When she takes office on 1 March, Dr Okonjo-Iweala will become the first woman and the first African to be chosen as Director-General.
Her term, renewable, will expire on 31 August 2025.
The General Council decision follows months of uncertainty which arose when the United States initially refused to join the consensus around Dr Okonjo-Iweala and threw its support behind Trade Minister Yoo Myung-hee of the Republic of Korea.
But following Ms Yoo’s decision on 5 February to withdraw her candidacy, the administration of newly elected US President Joseph R. Biden Jr. dropped the US objection and announced instead that Washington extends its “strong support” to the candidacy of Dr Okonjo-Iweala.
Amb. Walker extended his thanks to all eight of the candidates who participated in the selection process and particularly to Ms Yoo “for her ongoing commitment to and support for the multilateral trading system and the WTO”.
The General Council agreed on 31 July that there would be three stages of consultations held over a two-month period commencing 7 September. During these confidential consultations, the field of candidates was narrowed from eight to five and then two.
On 28 October, General Council Chair David Walker of New Zealand had informed members that based on consultations with all delegations Dr Okonjo-Iweala was best poised to attain consensus of the 164 WTO members and that she had the deepest and the broadest support among the membership. At that meeting, the United States was the only WTO member which said it could not join the consensus.
The consultation process undertaken by the chair and facilitators was established through guidelines agreed by all WTO members in a 2002 General Council decision.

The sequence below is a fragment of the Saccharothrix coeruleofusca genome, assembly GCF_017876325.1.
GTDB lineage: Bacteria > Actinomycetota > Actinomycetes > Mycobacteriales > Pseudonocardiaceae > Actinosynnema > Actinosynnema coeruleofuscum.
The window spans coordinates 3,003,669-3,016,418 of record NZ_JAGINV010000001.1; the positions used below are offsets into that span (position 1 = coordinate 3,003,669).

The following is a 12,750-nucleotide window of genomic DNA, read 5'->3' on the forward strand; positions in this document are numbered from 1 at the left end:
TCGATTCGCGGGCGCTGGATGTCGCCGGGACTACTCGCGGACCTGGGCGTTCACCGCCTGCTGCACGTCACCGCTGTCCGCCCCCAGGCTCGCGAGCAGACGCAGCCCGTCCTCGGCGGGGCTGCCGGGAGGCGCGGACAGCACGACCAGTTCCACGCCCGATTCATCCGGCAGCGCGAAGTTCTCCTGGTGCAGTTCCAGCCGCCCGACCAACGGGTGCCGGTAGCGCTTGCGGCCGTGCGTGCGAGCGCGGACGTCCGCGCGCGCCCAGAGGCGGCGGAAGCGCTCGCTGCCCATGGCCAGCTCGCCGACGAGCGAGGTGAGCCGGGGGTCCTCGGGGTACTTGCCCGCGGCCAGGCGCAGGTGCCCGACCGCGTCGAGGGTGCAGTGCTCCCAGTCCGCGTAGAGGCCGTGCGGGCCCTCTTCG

These guidelines spelled out the key criteria in determining the candidate best positioned to gain consensus is the “breadth of support” each candidate receives from the members.
During the DG selection processes of 2005 and 2013, breadth of support was defined as “the distribution of preferences across geographic regions and among the categories of members generally recognized in WTO provisions: that is (Least developed countries), developing countries and developed countries”.
This same process, agreed by all members in the General Council in 2020, was strictly followed by Chair Walker and his colleagues throughout the 2020-21 DG selection process.
The process for selecting a new Director-General was triggered on 14 May when former Director-General Mr Roberto Azevêdo informed WTO members he would be stepping down from his post one year before the expiry of his mandate.
He subsequently left office on 31 August.
Okonjo-Iweala had a 25-year career at the World Bank in Washington DC as a development economist, rising to the No. 2 position of Managing Director.
Okonjo-Iweala served twice as Nigeria’s Finance Minister and also as Minister of Foreign Affairs.
After leaving government, Okonjo-Iweala was also a member of the International Commission on Financing Global Education Opportunity (2015–2016), chaired by Gordon Brown, and the Eminent Persons Group on Global Financial Governance, which was established by the G20 Finance Ministers and Central Bank Governors (2017–2018).
Since 2014, she has been co-chairing the Global Commission for the Economy and Climate, with Nicholas Stern and Paul Polman.
In January 2016, Ngozi Okonjo-Iweala was appointed the Chair-elect of the Board of Gavi.
Okonjo-Iweala is the founder of Nigeria’s first indigenous opinion-research organization, NOI-Polls.
She also founded the Centre for the Study of the Economies of Africa (C-SEA), a development research think tank based in Abuja, and is a Distinguished Visiting Fellow at the Center for Global Development and the Brookings Institution.